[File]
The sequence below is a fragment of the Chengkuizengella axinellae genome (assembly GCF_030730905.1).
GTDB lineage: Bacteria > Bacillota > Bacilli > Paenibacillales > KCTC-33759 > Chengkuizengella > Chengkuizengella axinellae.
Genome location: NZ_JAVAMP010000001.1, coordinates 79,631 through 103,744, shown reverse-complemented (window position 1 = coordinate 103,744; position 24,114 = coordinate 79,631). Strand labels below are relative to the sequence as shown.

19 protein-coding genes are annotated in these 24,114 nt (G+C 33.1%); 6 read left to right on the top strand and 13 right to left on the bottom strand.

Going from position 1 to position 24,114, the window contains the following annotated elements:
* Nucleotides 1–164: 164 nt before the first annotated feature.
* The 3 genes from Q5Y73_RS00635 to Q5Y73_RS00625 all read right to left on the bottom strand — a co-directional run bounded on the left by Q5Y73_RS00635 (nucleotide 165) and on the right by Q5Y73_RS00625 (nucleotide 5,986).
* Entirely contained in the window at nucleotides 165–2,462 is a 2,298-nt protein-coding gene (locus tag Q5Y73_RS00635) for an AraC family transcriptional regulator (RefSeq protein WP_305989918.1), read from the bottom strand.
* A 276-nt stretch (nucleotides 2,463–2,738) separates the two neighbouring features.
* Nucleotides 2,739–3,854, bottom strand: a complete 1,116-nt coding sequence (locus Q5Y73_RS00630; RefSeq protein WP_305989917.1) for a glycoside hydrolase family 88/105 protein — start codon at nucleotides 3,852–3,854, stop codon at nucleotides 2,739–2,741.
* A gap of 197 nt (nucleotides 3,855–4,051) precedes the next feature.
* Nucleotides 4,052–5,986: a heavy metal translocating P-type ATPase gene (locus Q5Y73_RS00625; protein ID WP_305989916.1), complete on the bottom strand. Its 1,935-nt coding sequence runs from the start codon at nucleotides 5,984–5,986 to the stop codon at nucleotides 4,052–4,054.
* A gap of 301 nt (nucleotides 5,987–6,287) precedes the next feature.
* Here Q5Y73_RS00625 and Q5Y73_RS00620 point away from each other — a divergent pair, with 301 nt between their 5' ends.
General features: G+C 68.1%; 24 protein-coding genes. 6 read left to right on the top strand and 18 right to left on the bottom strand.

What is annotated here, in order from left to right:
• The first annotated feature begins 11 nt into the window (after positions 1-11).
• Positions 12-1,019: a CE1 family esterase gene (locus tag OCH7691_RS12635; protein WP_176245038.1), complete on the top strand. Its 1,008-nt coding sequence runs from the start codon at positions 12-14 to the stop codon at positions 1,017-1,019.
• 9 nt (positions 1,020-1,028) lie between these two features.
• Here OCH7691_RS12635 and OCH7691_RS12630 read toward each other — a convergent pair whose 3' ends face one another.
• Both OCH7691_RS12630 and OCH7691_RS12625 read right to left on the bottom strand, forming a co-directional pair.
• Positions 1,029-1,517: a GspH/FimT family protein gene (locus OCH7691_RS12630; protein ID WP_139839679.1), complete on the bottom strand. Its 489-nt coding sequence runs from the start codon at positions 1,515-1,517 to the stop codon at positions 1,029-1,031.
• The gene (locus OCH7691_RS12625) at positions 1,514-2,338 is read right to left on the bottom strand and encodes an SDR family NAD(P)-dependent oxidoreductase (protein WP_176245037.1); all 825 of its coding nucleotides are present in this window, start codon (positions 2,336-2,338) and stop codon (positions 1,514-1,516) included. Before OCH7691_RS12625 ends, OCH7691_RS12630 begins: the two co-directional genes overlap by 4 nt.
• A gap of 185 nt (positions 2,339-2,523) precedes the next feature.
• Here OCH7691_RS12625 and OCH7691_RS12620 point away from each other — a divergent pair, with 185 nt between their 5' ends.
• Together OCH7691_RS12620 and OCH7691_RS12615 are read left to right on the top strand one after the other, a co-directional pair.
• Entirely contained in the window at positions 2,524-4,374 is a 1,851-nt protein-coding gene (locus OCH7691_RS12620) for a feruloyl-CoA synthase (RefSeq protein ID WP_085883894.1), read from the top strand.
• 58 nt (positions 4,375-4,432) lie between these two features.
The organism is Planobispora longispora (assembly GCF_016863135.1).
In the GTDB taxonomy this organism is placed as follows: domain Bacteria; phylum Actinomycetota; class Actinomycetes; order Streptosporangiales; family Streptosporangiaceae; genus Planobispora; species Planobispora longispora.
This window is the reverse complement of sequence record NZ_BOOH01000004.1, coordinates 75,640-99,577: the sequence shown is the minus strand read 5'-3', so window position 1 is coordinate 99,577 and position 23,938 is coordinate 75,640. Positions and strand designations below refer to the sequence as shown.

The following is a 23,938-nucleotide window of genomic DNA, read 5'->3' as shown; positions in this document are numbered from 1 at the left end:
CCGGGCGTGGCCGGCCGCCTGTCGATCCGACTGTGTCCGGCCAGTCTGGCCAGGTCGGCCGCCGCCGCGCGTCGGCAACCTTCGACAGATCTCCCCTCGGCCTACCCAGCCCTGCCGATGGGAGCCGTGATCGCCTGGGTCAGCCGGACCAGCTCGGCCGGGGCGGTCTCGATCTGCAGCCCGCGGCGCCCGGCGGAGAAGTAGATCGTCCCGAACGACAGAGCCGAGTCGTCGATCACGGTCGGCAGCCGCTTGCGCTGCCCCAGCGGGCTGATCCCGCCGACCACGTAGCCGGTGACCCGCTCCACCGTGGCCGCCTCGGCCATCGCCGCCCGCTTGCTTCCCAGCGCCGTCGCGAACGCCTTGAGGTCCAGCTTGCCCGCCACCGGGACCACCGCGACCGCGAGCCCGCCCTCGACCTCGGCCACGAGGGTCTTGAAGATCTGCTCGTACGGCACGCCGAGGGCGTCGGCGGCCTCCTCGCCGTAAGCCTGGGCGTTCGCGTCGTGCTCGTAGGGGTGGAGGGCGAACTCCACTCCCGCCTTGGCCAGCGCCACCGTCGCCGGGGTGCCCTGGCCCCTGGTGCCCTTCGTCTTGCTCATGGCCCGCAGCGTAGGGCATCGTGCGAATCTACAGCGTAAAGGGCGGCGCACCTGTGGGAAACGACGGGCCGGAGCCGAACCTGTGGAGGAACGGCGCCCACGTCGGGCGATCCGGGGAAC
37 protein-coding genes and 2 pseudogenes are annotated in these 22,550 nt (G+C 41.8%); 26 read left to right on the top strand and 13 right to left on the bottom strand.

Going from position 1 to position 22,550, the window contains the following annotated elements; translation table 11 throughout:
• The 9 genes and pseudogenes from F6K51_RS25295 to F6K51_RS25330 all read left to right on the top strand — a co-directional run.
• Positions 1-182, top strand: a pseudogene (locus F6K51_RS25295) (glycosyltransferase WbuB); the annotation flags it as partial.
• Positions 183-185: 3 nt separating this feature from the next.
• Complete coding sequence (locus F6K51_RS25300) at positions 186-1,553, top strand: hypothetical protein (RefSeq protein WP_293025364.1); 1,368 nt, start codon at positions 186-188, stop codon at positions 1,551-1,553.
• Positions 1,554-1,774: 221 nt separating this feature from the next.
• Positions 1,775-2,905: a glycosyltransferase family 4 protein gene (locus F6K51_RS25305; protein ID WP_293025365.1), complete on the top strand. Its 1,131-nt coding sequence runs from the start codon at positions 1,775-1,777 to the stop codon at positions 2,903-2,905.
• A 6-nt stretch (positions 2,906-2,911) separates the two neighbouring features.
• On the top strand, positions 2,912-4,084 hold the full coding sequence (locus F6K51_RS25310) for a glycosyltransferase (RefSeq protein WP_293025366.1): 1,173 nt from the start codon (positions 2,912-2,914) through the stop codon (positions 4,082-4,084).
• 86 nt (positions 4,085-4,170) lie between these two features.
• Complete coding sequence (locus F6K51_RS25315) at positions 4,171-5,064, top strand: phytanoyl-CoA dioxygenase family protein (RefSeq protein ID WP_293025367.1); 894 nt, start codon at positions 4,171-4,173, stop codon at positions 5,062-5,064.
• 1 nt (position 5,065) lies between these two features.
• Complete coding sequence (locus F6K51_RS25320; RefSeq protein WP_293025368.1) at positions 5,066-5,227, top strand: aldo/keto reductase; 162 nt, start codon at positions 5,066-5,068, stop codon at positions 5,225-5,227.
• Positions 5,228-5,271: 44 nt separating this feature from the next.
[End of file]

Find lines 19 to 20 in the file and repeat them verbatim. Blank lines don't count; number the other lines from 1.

• 9 nt (positions 1,020-1,028) lie between these two features.
• Here OCH7691_RS12635 and OCH7691_RS12630 read toward each other — a convergent pair whose 3' ends face one another.